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  1. Herb Sachet for Cooking

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    Sachets of aromatic herbs, such as the classic bouquet garni of thyme, parsley, and bay leaves, add flavor to simmering soups, stews, stocks, and braises. But fishing these cheesecloth bundles out of the pot can be difficult. The next time you use one of the herb packets, tie a length of butcher's twine to the sachet, and then tie the loose end to one of the pot's handles. (Be sure the twine stays clear of the burner.) When the time comes, the bouquet garni will be easy to retrieve and remove.

    Source
    Martha Stewart Living, March 2009
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  2. Jelly Curls

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    Roll out puff pastry into a rectangle, and spread a thin layer of homemade or store-bought jam on 1 half. Fold the other half over. Lightly brush with beaten egg, and sprinkle generously with sanding sugar. Slice dough into 1/2-inch strips; twist and curl each. Arrange on baking sheet, and freeze for 15 to 20 minutes. Bake at 400 degrees until golden, about 15 minutes. 

    Storage: Unbaked jelly curls can be frozen for up to 6 months.

    Source
    Martha Stewart Living, June 2010
  3. How-To

    Potato Salad

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    Potatoes make satisfying side dishes in all seasons, summer included. What would a picnic be without potato salad? Opinions on which ingredients are essential to potato salad can vary (maybe your must-include is hard-cooked egg, or diced onion, or sweet pickle relish). Regardless, the starting point must be a basic recipe that promises a good outcome every time. My stripped-down method does just that -- all the salad needs are creative additions to make it your own.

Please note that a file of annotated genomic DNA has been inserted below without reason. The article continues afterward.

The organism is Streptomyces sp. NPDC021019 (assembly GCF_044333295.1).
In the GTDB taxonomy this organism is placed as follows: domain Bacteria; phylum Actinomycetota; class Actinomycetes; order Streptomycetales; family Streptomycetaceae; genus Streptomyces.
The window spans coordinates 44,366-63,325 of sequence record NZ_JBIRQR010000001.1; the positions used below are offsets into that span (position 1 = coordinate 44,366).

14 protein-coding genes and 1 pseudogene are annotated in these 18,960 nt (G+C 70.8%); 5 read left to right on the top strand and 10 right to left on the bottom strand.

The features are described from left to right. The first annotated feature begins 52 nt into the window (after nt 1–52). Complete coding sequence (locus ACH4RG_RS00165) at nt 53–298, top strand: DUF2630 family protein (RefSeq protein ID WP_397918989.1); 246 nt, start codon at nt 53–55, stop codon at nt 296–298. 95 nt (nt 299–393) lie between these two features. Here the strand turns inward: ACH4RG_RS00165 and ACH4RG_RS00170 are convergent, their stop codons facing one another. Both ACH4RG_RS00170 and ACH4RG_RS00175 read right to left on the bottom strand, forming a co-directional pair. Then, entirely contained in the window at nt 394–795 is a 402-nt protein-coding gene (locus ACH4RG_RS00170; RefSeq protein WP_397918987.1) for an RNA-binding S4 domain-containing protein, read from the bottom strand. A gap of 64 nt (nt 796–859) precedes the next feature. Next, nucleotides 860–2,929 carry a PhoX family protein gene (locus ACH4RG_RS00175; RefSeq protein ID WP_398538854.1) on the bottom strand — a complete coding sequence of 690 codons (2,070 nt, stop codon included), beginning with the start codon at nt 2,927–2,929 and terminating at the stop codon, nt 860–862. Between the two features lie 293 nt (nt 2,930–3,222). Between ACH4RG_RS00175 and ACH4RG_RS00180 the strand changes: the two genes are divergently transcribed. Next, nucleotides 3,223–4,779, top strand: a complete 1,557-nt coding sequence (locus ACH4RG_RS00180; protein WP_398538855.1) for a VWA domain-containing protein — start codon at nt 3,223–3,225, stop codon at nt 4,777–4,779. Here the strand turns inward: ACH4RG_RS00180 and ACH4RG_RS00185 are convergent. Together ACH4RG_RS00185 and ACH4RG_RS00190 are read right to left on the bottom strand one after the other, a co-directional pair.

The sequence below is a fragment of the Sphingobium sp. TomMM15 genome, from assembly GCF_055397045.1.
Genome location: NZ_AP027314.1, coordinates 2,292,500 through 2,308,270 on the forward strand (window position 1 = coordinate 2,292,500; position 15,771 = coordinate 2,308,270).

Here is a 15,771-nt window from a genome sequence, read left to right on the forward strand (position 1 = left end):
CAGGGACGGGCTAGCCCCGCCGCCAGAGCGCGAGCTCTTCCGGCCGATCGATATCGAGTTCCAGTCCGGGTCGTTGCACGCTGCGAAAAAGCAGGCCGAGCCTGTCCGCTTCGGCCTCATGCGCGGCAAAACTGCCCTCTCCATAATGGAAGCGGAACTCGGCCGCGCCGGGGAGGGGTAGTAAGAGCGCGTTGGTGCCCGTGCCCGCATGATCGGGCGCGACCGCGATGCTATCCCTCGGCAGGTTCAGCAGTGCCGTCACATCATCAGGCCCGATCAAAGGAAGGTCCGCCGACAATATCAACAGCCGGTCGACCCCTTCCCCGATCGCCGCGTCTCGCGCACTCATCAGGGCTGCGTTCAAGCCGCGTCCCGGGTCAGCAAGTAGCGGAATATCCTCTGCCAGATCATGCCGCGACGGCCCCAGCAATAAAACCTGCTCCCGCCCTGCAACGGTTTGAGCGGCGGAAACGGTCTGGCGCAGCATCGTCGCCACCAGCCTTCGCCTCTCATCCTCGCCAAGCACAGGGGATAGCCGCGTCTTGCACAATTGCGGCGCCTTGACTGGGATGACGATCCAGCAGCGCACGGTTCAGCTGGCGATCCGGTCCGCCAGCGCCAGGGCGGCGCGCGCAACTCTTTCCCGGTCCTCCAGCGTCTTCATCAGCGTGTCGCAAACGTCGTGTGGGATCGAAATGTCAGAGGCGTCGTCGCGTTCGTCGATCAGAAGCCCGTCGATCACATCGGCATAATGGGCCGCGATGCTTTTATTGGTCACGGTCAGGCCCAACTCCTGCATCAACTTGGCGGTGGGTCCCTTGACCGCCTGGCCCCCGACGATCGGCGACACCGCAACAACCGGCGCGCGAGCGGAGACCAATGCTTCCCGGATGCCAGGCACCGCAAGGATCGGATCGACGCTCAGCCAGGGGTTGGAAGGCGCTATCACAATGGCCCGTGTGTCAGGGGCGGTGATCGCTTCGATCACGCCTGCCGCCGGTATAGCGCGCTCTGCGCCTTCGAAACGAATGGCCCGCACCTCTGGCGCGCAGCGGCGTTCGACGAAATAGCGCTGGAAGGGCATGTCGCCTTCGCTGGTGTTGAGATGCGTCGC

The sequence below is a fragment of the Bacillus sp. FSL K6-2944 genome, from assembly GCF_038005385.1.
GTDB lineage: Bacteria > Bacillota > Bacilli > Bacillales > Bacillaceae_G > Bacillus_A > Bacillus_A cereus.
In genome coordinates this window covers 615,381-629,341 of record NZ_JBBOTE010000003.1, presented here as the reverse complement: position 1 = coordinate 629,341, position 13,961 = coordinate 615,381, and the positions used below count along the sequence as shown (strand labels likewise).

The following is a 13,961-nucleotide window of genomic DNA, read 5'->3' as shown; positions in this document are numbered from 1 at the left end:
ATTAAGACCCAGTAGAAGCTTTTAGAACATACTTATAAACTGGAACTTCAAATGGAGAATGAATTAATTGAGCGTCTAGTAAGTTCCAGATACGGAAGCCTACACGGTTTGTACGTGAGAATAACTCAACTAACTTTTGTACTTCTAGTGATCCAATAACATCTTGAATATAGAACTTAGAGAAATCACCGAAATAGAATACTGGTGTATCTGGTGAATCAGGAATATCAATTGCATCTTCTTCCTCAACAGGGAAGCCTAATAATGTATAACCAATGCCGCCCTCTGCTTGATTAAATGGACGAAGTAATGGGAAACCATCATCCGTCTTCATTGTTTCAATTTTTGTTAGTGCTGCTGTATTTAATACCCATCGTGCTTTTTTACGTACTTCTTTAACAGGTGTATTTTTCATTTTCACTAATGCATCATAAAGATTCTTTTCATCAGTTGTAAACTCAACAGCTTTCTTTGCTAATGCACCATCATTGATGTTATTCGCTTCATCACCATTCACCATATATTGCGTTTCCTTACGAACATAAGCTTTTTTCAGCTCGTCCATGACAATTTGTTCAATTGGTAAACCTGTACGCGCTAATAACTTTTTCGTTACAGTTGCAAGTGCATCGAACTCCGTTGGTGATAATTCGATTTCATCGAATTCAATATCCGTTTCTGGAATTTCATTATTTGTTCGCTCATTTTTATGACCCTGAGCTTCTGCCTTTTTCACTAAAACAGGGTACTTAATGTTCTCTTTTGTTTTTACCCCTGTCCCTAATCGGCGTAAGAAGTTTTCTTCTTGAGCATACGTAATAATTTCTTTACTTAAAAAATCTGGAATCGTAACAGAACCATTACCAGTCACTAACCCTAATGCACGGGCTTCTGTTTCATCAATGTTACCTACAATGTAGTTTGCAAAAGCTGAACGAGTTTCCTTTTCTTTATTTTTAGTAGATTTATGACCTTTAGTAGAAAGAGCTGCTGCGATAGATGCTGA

Source
    Everyday Food, June 2007
  4. Heart-Shaped Appetizers

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    Dining at home this February 14? For a romantic prelude or finale to the meal, serve dried Calimyrna figs. When cut lengthwise, they look like little hearts. They're a sweet complement to cheeses, crusty breads, and salads. An added benefit: Figs are packed with nutrients, such as iron and potassium, which helps lower blood pressure.

    Source
    Martha Stewart Living, February 2008
  5. Cinco de Mayo Fruit Cup

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    Sweet meets heat in these colorful fruit cups inspired by a popular Mexican street-food snack. With a squeeze of lime juice and a dusting of chili powder, slices of papaya, cantaloupe, mango, watermelon, and pineapple take on a new depth of flavor. They're a cinch to make for any celebration.

    Individual portions of fruit are easy to serve and eat. Clear old-fashioned glasses (Crate & Barrel) show off the sherbet-y shades.

    Watch the Video

    Source
    Martha Stewart Living, May 2010
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